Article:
Critical lab results can be delivered sooner and patients can be discharged more quickly by delivering lab results immediately to physicians’ smartphones, according to recent research.

The study found that chest pain patients whose attending emergency physicians received lab results delivered directly to their smartphones spent about 26 minutes less waiting to be discharged than patients whose lab results were delivered to the electronic patient record on the hospital computer system. The research focused on lab results for troponin levels, which are measured to differentiate between unstable angina and myocardial infarction in people with chest pain or acute coronary syndrome. (An abstract of the study is available online at:

The smartphone process did not significantly shorten overall length of stay, but the 26-minute improvement in ED discharge was noteworthy, says study author Aikta Verma, MD, MHSc, FRCPC, director of clinical operations in the Department of Emergency Services at Sunnybrook Health Sciences Centre and assistant program director with the Emergency Medicine Residency Program at the University of Toronto.

The overall median interval from final troponin results to discharge decision was 79.7 minutes. For the control group (no smartphone), it was 94.3 minutes, and for the intervention group (smartphone), it was 68.5 minutes. The difference of 25.8 minutes is statistically significant, Verma notes. The system at Sunnybrook Health Sciences Centre also pushes critical lab results to the smartphones in addition to the troponin levels.

The smartphone push alerts deliver the status of the results without the physician having to find the time to inquire.

“There is that lag of time when all the results are back and the patient is ready to be discharged, but the physician is busy doing other things and may not be aware that the results are ready and the patient is waiting for discharge,” she says. “Without sitting at a computer and constantly refreshing, there is going to be a lag time between when the results are sent and the physician realizes they are ready. Pushing that information to the smartphone makes physicians aware immediately, so that he or she can read the results and act on them at the first opportunity.”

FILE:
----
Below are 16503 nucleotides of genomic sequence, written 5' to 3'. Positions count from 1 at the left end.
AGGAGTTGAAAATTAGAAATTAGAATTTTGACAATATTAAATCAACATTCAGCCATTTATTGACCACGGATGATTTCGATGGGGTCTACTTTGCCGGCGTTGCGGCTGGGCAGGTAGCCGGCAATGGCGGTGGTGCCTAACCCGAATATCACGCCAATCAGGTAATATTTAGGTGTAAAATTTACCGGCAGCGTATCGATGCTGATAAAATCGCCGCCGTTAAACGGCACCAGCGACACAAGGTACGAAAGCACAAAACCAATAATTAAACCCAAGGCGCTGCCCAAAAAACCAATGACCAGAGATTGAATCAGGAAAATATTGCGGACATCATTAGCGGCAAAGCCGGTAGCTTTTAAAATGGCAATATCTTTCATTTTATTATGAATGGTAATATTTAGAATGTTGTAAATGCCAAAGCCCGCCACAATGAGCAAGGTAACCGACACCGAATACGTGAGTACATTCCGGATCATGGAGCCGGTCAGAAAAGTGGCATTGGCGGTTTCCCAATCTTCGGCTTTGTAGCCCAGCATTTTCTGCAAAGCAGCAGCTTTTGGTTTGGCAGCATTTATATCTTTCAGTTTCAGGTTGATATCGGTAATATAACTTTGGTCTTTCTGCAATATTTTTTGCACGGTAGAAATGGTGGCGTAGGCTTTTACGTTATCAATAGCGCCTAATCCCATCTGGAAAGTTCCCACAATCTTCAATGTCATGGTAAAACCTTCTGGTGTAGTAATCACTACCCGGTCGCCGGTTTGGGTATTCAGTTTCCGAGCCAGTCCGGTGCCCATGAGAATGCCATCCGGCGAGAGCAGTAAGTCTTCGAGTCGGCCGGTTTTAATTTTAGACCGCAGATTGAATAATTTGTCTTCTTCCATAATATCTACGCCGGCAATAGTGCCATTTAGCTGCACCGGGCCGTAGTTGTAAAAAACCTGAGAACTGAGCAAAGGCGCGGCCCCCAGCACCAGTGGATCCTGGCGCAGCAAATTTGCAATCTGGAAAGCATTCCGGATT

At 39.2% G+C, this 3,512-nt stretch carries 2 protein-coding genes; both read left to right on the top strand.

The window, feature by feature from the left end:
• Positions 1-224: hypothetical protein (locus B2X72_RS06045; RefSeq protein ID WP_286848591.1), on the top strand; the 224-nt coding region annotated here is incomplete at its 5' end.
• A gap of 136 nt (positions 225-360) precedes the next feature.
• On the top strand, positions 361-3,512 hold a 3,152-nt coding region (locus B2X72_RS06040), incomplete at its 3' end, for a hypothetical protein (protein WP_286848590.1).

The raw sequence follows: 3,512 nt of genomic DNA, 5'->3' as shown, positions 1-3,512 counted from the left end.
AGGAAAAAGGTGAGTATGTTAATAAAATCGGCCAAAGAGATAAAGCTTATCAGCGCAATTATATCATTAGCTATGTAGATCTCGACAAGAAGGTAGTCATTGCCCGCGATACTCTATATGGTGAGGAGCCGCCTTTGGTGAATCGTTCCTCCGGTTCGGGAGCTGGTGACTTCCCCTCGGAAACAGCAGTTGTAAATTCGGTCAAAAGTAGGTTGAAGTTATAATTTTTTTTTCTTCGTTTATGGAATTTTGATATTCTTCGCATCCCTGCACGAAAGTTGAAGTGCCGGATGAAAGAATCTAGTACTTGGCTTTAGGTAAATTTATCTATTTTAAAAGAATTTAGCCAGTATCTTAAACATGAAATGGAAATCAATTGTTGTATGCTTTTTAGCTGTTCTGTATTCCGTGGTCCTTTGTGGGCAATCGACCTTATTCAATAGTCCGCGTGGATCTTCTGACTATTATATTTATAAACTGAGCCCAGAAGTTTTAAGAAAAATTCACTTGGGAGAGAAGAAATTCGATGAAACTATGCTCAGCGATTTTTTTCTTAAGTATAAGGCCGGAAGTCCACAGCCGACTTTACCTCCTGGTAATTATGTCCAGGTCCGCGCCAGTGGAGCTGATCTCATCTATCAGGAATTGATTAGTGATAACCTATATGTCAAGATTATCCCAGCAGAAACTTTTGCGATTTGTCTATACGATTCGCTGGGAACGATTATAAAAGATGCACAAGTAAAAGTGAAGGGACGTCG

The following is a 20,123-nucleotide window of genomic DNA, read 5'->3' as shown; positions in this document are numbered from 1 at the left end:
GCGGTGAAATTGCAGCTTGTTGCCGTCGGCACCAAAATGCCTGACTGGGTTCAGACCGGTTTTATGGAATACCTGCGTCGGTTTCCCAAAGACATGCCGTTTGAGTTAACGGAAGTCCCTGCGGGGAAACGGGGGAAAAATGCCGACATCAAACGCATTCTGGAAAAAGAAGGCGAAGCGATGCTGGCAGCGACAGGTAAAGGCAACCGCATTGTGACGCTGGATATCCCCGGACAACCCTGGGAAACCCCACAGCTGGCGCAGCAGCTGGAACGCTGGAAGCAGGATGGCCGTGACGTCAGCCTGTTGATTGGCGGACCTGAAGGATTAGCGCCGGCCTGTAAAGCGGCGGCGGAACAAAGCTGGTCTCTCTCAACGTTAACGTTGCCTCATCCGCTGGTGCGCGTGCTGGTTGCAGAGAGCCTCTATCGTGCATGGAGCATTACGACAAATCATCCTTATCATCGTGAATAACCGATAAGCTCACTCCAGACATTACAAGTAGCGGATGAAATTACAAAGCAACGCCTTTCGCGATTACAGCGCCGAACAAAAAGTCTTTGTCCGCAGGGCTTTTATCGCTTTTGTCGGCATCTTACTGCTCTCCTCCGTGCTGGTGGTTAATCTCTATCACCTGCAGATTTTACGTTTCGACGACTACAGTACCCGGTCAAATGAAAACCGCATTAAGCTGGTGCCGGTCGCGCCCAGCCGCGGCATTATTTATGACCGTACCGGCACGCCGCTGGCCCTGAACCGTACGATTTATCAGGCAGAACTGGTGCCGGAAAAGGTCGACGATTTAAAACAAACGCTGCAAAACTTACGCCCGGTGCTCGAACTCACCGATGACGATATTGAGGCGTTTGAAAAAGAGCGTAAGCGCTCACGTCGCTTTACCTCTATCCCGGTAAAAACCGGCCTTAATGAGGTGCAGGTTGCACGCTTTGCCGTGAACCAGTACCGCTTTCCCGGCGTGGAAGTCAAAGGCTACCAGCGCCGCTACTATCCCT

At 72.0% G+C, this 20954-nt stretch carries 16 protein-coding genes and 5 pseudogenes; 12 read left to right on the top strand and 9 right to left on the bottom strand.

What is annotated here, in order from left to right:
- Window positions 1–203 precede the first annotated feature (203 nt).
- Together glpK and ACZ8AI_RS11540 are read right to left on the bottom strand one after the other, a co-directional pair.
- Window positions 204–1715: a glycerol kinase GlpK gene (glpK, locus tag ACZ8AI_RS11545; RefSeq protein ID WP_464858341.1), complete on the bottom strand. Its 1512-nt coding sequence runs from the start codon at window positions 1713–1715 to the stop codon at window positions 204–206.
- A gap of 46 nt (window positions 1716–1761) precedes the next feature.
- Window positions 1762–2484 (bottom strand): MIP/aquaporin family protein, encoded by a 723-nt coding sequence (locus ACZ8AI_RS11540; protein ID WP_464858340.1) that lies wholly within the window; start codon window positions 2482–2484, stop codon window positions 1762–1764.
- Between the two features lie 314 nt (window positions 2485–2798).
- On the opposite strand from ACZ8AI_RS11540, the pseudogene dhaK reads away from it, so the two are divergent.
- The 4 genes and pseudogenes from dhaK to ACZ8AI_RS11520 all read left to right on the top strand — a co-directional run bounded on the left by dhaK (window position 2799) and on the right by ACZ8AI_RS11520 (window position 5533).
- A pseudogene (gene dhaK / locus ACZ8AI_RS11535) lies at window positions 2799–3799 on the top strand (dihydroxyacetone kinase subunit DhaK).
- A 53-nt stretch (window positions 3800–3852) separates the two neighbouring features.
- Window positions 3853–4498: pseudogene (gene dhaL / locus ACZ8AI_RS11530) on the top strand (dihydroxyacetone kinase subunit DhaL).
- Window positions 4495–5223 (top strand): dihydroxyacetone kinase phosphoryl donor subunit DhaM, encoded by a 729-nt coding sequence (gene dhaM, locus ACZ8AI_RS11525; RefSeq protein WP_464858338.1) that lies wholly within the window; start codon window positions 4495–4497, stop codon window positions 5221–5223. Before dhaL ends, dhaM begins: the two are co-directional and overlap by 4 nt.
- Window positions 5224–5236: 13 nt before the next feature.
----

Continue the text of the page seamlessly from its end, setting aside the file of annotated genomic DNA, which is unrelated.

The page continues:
The physician does not necessarily act on the results immediately when the push alert is received, but at least is aware much sooner that the information is available. In Verma’s research, physicians acted on the information more quickly than they would have without the push alerts.

Implementing a push alert system first requires overcoming concerns about patient privacy and HIPAA compliance, Verma notes. The hospital addressed those concerns by providing dedicated smartphones to the ED physicians for use only on the premises, with software that enables remote wiping of the phone data if they are lost or stolen.

The phones stay in the hospital and are not dedicated to individual physicians. The doctor signs out a phone at the beginning of the shift, which can be used in all the normal ways a smartphone is used, in addition to receiving the push alerts. They are loaded with useful apps for ED physicians and can be used for calling or receiving calls from other doctors for consultations.


  • Aikta Verma, MD, MHSc, FRCPC, Director of Clinical Operations, Department of Emergency Services, Sunnybrook Health Sciences Centre, University of Toronto. Email: